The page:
I worked hard that summer to get back to normal, to get up to an acceptable weight/BMI for field hockey that fall.  I wanted to go abroad that next year and I wanted to be healthy enough to do it alone.  Gaining the weight was even harder, emotionally and physically than I had imagined - as you go through these fears of blowing up in weight, and going to the extreme opposite end of the sickness.  However, I pushed and I pushed and I gained the weight, just enough, and I played that fall - I still didn't play as much as I had freshman year, but I was well enough to play and that boosted my mindset to work even harder to get to go abroad and live without the fear of slipping back into the darkness I was coming out of.

 Summer 2007 - start of the road to recovery, and yes I tried to go blonde - not a good look all around


I did it, I got serious and spoke with a therapist, I started taking an anti-depressant/anti-anxiety pill and  I got back to 120 lbs over the next couple of weeks, I spent 6 months living in Barcelona, Spain, I had the time of my life, and it was the first time in three years I had felt alive-energetic-daring.  I lost a lot during my worst months, my energetic personality, some of my friends, my ability to have fun, and above all, I risked my life.

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Fast forward 4 years and I am a runner, a marathoner, a loving girlfriend, a strong daughter.  I still have fears and insecurities, but I am a lot more confident and I am a lot more mindful of my habits and pitfalls.  If I feel myself slipping I catch it and I adjust.  My BMI has stayed around 20 - 21 and I at a pretty consistent 125 (sometimes less sometimes more).

My blog title came from this period in my life.  It was my mantra to get back to the old me.  If I felt overwhelmed or uncomfortable with meals or rest days, I would repeat these words "I am Happy and Healthy in my Strong Body".
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 I will do a follow up on this post next week, but I thought it was about time I shared my story and got it out there, depression and anxiety and insecurities are real and dangerous.  If you know of anyone that you might suspect slipping into such a mindset, please do try to talk to them, try to convince Publish Postthem to get some help or just even talk about it.

12 comments:

  1. i'm so glad that you were able to pull yourself out of that sad place. you look strong and fit and you should be proud of how far you've come, physically but of course (and most importantly) emotionally.

    thank you for sharing your story. thanks for being brave enough to do so.

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  2. I agree with the already-posted comment. How brave and strong you are to tell your story.

    It is so important to share these things. Our actions and words touch people in ways we never know. Just like an offhand comment touched you, I know your story of survival and recovery and hope and happiness will help someone else.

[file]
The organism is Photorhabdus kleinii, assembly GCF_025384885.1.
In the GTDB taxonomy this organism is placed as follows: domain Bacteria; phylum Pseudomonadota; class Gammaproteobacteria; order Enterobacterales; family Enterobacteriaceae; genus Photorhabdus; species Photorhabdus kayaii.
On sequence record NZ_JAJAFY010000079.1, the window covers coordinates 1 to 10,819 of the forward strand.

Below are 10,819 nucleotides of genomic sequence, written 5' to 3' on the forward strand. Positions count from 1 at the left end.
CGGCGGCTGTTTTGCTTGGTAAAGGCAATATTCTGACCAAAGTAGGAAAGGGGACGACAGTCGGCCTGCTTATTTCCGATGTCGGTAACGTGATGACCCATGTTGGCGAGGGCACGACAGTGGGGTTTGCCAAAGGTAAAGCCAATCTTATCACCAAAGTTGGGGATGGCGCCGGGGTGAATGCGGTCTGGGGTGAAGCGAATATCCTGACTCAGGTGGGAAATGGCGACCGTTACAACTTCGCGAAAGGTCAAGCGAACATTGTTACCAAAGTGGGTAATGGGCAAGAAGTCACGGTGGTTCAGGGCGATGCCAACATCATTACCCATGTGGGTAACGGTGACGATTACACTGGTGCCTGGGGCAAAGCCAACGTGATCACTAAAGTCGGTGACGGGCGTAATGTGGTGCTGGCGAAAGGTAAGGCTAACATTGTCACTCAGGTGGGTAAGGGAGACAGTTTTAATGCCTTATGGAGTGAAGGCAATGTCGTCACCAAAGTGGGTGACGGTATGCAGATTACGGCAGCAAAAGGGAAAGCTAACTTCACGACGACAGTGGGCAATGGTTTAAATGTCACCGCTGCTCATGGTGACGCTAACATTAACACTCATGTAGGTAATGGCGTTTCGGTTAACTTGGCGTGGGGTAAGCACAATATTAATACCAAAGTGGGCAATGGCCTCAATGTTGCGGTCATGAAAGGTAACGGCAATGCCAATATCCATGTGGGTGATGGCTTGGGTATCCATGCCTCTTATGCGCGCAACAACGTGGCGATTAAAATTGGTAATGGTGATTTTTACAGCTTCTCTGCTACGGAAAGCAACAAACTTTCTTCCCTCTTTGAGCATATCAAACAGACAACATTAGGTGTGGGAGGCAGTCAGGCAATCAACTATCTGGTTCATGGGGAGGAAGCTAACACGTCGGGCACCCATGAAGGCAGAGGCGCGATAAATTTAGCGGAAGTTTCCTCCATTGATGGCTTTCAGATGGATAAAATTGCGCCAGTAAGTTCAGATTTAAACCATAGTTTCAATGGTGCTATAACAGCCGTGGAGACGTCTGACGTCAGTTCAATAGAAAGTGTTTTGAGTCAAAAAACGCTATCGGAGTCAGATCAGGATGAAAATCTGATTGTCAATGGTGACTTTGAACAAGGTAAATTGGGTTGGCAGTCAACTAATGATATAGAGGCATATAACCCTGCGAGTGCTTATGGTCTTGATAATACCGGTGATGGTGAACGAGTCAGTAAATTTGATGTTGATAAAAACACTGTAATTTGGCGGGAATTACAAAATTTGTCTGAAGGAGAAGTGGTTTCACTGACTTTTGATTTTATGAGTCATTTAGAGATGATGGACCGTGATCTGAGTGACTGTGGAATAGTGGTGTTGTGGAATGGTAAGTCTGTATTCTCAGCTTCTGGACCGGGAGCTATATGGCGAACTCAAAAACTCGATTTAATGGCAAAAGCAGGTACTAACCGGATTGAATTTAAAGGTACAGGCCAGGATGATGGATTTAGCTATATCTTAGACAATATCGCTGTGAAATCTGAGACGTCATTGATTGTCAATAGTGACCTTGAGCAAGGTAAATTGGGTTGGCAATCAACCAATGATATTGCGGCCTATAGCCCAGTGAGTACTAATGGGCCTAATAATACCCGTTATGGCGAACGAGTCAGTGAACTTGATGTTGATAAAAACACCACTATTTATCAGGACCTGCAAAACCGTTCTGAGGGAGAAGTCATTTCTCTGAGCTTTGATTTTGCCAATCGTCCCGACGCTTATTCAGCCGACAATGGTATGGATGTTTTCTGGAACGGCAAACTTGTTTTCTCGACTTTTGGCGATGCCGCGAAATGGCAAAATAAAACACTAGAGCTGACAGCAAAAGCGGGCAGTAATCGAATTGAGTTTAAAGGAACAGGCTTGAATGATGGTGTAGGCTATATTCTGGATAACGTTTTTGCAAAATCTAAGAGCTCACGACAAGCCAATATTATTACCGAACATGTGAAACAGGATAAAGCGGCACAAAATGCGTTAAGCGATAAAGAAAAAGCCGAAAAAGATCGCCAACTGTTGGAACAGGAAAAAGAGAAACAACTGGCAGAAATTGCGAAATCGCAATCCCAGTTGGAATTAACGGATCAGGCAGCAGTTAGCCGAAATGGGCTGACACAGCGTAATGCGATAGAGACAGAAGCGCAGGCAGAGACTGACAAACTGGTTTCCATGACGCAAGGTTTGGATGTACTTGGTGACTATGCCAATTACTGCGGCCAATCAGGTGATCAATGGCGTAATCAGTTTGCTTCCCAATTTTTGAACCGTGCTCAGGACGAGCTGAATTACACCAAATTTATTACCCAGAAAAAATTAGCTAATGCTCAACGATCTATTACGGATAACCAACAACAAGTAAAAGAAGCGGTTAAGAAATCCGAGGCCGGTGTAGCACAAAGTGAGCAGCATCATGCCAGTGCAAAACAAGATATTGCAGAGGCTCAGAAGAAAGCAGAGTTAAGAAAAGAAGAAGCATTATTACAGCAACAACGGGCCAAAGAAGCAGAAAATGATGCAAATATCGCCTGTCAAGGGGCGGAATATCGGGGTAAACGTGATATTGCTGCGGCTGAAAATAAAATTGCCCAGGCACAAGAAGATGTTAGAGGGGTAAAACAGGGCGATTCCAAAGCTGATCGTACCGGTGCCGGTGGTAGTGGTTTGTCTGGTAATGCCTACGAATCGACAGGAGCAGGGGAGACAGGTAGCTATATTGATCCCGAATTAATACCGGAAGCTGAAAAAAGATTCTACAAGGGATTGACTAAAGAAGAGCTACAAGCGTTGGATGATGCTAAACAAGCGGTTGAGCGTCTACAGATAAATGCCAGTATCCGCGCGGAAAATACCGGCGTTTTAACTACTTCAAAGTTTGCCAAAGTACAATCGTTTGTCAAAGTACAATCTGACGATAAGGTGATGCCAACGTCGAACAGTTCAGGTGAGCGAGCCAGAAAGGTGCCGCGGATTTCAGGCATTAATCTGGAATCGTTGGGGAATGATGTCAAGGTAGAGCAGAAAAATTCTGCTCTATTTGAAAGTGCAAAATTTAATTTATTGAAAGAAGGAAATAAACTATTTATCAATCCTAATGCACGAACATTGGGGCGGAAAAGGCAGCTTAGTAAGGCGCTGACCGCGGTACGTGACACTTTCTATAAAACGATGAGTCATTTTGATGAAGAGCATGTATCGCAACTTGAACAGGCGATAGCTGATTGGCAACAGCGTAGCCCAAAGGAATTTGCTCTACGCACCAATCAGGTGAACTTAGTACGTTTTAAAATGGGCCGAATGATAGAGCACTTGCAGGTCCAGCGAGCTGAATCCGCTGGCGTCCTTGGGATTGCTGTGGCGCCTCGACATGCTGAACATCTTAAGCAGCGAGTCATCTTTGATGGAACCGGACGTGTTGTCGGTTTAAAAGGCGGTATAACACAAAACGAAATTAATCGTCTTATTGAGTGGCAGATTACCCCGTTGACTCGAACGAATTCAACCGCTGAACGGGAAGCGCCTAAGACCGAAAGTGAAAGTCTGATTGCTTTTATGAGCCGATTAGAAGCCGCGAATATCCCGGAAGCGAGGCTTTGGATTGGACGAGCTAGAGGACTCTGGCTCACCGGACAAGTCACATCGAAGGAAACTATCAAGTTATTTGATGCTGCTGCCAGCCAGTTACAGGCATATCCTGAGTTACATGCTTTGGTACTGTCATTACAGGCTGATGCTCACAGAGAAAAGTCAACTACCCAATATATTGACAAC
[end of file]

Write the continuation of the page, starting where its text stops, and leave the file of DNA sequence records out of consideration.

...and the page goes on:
I wish you ongoing success and continued health and happiness in your beauty and strength, in and out!

    :)

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  3. So proud of you for sharing this story! Your blog name is so much more meaningful now that I know the reasoning behind it as well.

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  4. Wow, wow, wow -- you are such an amazing person and always need to know how strong and beautiful you are. Huge kudos to you for reaching out to all of your readers -- it's incredible how many people have similar stories, so this was definitely a huge step I'm glad you took in your blogging career.

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  5. thank you so much for sharing your story... you are so strong and inspiring!

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  6. this si so couragous of u !! this same thing happened to me .. fuzz on arms stoped cycle for 2 years ! this will b really help someone !!

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  7. SO proud of you for writing all of this down!!! you are amazing!! love you! lets get together soon?

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  8. Oh my gosh, I just saw this. I had NO idea! You are such a strong, inspirational person, thank you for sharing with us! You are so gorgeous and strong now I would have no clue about this having happened, you have come SUCH a long way! So proud of you.

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  9. it takes a lot to share this.I think we all have some struggle (yours definitely more serious) that we have dealt with growing up- seeing stories like yours confirms how everything we go through brings us to who we are today- and hopefully and stronger person at that :)

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  10. Wow, I can only imagine how hard it is to share something like this with other people but I really appreciate you being so honest and putting it all out there. You're such a strong person!

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  11. Yup relate to everything in this post!! Isn't it so crazy how fast it happens. Just pure crazy. I am so glad that you are doing better now and that you were willing to share your story. I think sharing our personal stories makes us even stronger and you are definitely strong. There is absolutely no doubt about that. Thank you for inspiring me and helping me to know there are others that understand exactly what I went through and continue to face on a daily basis.

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  12. WOW!!!!! i am so glad you shared this and even more so happy that you opted out of keeping that food journal now that I know all this :) I love you Danielle and you are so smokin hot now. I have never had eating disorder issues in regards to me weight but I used to emotional binge eat and then puke when I was a teen. But once my dad was out of the picture that all stopped.

    Thanks so much for sharing all this. and I am so glad I told you to eat whatever you want b/c you are tiny! :) you don't need to worry. if you ever do feel free to email me:) xoxox

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Thank you for keeping up with Happy, Healthy & Strong - I love to hear all of your comments and feedback!